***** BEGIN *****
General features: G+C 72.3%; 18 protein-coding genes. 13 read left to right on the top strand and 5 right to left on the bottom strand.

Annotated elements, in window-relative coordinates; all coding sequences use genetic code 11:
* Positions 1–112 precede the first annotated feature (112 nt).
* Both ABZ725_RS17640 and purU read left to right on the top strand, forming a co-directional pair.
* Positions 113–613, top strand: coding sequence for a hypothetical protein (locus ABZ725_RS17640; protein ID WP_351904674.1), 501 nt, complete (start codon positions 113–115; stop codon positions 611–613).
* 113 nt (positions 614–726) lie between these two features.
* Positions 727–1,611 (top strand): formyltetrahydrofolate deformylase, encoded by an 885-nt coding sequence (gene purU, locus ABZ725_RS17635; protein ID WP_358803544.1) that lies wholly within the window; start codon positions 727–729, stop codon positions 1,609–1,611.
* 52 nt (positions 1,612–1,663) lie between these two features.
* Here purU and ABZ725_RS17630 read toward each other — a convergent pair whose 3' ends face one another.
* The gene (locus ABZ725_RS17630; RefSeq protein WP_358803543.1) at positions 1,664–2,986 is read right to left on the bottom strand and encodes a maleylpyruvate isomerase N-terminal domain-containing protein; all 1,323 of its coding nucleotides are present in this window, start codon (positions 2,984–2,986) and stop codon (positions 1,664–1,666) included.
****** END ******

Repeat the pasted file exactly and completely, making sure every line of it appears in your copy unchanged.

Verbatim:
General features: G+C 72.3%; 18 protein-coding genes. 13 read left to right on the top strand and 5 right to left on the bottom strand.

Annotated elements, in window-relative coordinates; all coding sequences use genetic code 11:
* Positions 1–112 precede the first annotated feature (112 nt).
* Both ABZ725_RS17640 and purU read left to right on the top strand, forming a co-directional pair.
* Positions 113–613, top strand: coding sequence for a hypothetical protein (locus ABZ725_RS17640; protein ID WP_351904674.1), 501 nt, complete (start codon positions 113–115; stop codon positions 611–613).
* 113 nt (positions 614–726) lie between these two features.
* Positions 727–1,611 (top strand): formyltetrahydrofolate deformylase, encoded by an 885-nt coding sequence (gene purU, locus ABZ725_RS17635; protein ID WP_358803544.1) that lies wholly within the window; start codon positions 727–729, stop codon positions 1,609–1,611.
* 52 nt (positions 1,612–1,663) lie between these two features.
* Here purU and ABZ725_RS17630 read toward each other — a convergent pair whose 3' ends face one another.
* The gene (locus ABZ725_RS17630; RefSeq protein WP_358803543.1) at positions 1,664–2,986 is read right to left on the bottom strand and encodes a maleylpyruvate isomerase N-terminal domain-containing protein; all 1,323 of its coding nucleotides are present in this window, start codon (positions 2,984–2,986) and stop codon (positions 1,664–1,666) included.